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Planning Retirement Online


Lifting the Lid off Retirement

 by Jeanne Davis

Jeanne Davis.jpg (7321 bytes) Jeanne Davis is the author of “How to Plan Your Successful Retirement” and was a director of AARP (The American Association of Retired Persons) a membership organisation with 33 million members that represents the interests of people 50 and over.

Part 2  -  How Much Money Will You Need?

Having an adequate income is essential whatever your plans for retirement.  Many people think their state benefits and occupational pension (if they have one) will provide all the retirement income they need. All too often, there is a rude awakening.

  Take the time to fill out the two worksheets below.  You’ll get a clearer picture of whether or not you will be able to afford what you hope to do in retirement.  The first worksheet helps you compare your current income and estimated income in retirement.  The second worksheet totals current expenses and estimates retirement expenses. 

  The bottom line could show a happy surplus or a miserable gap  -- a wake up call to start now to boost your income or adjust your plans.

Income Comparisons

Income (annual)       Now                  In Retirement

Salary (after taxes & other payroll deductions)……………… 

___________ ___________
Savings (interest)  ___________ ___________
Investments (interest/dividends)   ___________ ___________
Property investment ___________ ___________
Profit from own business ___________ ___________
State Pension ___________ ___________
Occupational Pension  ___________ ___________
Personal Pension  ___________ ___________
Annuities ___________ ___________
Insurance Income ___________ ___________
Other sources  ___________ ___________
Total Annual Income    ___________ ___________

Expenses now and in retirement

Step 1 Step 2
Current Expenses   Est. Retirement Expenses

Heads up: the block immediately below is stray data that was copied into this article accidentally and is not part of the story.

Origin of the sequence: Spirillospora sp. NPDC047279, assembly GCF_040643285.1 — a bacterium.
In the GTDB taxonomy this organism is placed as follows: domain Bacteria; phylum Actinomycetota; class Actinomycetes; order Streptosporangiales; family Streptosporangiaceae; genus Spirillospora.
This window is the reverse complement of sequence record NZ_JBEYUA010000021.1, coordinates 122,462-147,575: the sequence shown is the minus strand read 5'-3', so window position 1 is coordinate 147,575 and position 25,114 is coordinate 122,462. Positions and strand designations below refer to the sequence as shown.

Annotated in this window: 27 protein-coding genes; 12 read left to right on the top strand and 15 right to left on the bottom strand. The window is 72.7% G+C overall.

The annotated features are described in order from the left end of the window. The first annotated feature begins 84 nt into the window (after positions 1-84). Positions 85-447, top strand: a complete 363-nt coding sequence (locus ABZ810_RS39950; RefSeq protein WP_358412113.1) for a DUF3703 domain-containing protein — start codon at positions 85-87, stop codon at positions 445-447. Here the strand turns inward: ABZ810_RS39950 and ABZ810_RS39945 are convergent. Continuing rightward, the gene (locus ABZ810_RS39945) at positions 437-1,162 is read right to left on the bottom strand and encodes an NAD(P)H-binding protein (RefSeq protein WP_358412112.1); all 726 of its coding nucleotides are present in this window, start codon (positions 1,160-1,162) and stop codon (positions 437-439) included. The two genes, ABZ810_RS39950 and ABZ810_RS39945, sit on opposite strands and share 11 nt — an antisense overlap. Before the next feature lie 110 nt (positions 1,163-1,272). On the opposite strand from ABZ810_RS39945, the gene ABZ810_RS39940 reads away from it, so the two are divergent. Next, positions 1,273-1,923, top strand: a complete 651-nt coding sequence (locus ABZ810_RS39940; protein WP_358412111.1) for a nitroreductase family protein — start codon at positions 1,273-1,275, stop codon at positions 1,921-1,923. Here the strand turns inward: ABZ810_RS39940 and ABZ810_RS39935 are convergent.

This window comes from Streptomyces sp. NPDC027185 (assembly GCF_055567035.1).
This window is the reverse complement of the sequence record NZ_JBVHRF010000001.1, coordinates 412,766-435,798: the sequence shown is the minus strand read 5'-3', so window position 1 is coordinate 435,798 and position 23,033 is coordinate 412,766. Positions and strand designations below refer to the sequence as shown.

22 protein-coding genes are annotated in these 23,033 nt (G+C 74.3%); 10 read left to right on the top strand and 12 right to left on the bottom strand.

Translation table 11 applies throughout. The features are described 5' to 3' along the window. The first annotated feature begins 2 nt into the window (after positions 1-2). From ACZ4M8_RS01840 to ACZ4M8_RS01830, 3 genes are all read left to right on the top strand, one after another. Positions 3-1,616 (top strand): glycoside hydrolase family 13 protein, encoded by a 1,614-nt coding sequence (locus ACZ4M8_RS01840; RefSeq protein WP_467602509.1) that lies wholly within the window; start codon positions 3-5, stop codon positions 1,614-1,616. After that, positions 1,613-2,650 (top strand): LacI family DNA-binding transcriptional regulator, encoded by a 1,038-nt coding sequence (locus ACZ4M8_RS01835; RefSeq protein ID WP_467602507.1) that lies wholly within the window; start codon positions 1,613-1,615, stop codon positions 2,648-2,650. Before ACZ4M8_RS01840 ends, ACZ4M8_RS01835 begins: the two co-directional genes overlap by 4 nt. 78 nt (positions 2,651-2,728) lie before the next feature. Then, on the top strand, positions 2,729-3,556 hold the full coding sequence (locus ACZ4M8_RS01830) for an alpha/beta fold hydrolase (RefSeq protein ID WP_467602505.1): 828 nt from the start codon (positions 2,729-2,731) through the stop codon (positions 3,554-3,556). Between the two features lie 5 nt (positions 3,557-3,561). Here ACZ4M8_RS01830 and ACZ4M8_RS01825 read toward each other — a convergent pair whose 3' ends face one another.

Annual  Annual 
Food         ___________ ___________
Rent/mortgage ___________ ___________
Transportation  ___________ ___________
Clothing  ___________ ___________
Utilities  ___________ ___________
Medical ___________ ___________
Savings and Investments ___________ ___________

Insurance: life, health, auto, home    

___________ ___________
Education:  ___________ ___________
Pension  ___________ ___________
Taxes ___________ ___________

Other: entertainment,

holidays, contributions    

___________ ___________
Total  Expenses      ___________ ___________
 

The Bottom Line

Annual Income  ___________ ___________
minus Annual Expenses ___________ ___________

equals Annual Surplus, or gap 

___________ ___________

A few useful reminders

In retirement, some of your current expenses will either shrink or disappear. Eliminating work-related expenses could decrease your outgoings by about 30%. Warning:  assume some increase in expenses because of inflation, currently at 2.6%.

        Costs of commuting

        Lunch, snacks

        Work-suitable clothes

        Mortgage possibly paid off

        Children hopefully self-supporting

        Life insurance converted to paid-up policies, eliminating premium payments

        There should be a welcome reduction in taxes

        Medical savings: free NHS prescriptions for over 60s, free eye tests. 

        In some areas, free transport or reductions for pensioners

        Concessions for pensioners in some cinemas, exhibitions

Best book:  Good (non) Retirement Guide 2000, by Rosemary Brown, Enterprise Dynamics Ltd.

 

 

In the next edition of  this column:   ways to boost your retirement income whether or not retirement is years ahead or imminent.

 

 

To view previous articles in this series - see the laterlife-interest index page  


 

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